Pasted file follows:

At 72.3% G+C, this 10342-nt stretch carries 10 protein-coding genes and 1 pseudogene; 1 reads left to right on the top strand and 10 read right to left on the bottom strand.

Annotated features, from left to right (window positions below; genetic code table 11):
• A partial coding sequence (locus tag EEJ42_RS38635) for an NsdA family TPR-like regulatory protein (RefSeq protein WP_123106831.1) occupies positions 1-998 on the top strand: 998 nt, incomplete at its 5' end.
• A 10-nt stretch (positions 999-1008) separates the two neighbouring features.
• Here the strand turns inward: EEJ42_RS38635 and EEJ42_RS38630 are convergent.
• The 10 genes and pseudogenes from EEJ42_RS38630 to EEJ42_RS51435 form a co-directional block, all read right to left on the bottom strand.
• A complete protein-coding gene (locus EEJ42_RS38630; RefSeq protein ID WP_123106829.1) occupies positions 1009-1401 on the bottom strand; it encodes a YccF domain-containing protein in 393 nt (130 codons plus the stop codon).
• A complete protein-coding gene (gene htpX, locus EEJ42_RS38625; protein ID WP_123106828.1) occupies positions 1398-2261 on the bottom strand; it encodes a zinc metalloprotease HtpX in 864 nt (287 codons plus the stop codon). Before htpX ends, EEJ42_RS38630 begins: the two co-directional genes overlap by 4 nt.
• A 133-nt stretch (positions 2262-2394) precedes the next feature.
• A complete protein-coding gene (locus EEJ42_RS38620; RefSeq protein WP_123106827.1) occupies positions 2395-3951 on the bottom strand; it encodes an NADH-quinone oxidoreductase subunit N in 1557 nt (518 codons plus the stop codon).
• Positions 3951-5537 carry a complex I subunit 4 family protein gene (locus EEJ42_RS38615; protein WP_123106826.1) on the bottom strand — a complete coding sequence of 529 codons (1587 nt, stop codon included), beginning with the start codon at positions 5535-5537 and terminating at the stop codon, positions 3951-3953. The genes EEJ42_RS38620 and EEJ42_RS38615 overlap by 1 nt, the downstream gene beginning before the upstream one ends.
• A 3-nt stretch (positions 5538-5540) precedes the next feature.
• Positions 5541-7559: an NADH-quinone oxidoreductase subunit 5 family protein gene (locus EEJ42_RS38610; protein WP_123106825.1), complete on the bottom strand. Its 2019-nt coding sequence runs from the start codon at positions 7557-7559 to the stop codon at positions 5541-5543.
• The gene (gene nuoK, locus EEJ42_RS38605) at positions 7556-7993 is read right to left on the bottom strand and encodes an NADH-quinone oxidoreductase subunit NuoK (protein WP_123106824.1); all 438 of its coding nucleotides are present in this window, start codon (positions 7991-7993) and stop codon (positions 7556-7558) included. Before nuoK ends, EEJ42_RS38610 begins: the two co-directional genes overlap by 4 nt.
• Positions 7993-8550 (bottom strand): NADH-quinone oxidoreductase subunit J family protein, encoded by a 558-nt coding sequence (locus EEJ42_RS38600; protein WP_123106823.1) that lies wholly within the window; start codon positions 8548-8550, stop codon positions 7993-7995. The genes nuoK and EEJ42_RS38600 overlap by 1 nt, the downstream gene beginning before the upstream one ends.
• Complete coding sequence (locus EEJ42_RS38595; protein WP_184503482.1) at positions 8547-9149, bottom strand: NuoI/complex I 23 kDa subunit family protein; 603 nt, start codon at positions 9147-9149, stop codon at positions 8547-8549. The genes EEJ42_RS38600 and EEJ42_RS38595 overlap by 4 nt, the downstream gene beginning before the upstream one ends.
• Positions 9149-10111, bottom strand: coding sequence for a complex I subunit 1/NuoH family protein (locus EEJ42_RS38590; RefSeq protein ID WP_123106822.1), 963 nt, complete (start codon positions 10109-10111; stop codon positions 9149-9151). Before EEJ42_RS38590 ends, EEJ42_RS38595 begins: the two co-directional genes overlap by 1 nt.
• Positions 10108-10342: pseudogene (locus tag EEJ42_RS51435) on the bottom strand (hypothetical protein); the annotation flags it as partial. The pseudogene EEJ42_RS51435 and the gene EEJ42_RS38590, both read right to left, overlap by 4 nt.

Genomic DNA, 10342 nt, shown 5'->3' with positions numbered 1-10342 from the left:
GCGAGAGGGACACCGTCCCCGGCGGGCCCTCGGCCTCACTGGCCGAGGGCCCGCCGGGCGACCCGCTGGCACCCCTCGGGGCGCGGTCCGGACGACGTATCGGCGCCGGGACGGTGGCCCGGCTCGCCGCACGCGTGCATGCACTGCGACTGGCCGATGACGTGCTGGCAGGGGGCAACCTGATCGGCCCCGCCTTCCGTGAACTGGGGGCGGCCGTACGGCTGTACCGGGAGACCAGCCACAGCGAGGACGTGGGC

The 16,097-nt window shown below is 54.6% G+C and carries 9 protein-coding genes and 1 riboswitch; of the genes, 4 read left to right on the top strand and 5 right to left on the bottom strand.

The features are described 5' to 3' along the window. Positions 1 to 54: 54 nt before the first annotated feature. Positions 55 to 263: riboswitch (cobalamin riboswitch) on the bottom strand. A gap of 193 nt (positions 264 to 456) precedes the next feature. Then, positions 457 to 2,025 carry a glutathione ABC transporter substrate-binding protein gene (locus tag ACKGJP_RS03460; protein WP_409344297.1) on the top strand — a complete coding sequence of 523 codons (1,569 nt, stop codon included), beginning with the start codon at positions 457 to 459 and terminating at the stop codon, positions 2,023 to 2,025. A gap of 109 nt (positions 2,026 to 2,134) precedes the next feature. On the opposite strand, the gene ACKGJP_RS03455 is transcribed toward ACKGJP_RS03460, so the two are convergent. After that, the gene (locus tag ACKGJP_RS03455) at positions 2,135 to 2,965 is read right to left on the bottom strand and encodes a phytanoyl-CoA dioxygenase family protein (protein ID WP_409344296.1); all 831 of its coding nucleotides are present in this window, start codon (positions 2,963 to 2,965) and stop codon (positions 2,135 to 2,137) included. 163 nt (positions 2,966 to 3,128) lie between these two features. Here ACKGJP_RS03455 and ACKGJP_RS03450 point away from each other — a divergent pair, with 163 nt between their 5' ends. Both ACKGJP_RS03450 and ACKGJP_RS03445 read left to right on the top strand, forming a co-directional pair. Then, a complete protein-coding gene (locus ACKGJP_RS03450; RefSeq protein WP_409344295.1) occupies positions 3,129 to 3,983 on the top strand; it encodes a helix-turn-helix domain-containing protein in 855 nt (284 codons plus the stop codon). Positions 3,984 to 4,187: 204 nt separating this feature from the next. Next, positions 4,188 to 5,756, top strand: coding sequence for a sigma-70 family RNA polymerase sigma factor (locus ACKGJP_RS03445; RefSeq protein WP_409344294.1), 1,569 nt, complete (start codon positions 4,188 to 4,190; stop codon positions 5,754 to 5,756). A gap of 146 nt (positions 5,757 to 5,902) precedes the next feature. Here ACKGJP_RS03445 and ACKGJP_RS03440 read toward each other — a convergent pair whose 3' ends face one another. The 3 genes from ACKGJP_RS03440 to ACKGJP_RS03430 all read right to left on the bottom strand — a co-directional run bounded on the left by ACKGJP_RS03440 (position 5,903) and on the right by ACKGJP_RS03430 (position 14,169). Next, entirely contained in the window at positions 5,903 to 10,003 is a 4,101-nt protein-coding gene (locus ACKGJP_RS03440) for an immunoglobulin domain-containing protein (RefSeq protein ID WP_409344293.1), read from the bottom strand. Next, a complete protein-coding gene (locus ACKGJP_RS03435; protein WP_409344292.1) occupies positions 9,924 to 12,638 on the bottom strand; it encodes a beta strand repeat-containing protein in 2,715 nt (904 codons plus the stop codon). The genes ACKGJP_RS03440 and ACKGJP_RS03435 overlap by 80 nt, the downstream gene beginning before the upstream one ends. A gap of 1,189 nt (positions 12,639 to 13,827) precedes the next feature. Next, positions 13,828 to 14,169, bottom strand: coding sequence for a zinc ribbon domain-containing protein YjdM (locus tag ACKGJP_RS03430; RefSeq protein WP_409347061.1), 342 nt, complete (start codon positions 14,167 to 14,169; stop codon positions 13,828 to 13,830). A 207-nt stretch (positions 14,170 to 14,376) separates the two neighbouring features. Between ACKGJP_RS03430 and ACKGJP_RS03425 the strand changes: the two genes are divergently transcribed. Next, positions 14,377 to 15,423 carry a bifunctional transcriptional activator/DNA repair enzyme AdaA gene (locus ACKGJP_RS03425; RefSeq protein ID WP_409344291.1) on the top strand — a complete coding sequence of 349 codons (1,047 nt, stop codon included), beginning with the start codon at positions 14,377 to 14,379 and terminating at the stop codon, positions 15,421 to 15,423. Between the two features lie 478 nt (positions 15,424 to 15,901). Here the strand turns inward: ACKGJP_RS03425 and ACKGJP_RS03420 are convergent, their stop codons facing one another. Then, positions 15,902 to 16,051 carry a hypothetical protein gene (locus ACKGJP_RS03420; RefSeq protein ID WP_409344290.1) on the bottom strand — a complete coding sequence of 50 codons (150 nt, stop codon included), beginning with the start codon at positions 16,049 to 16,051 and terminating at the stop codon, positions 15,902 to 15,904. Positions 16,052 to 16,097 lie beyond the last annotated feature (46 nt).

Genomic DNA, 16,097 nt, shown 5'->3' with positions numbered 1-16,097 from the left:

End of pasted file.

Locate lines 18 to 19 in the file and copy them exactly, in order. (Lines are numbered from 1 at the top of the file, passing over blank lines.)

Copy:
• Positions 10108-10342: pseudogene (locus tag EEJ42_RS51435) on the bottom strand (hypothetical protein); the annotation flags it as partial. The pseudogene EEJ42_RS51435 and the gene EEJ42_RS38590, both read right to left, overlap by 4 nt.

Genomic DNA, 10342 nt, shown 5'->3' with positions numbered 1-10342 from the left: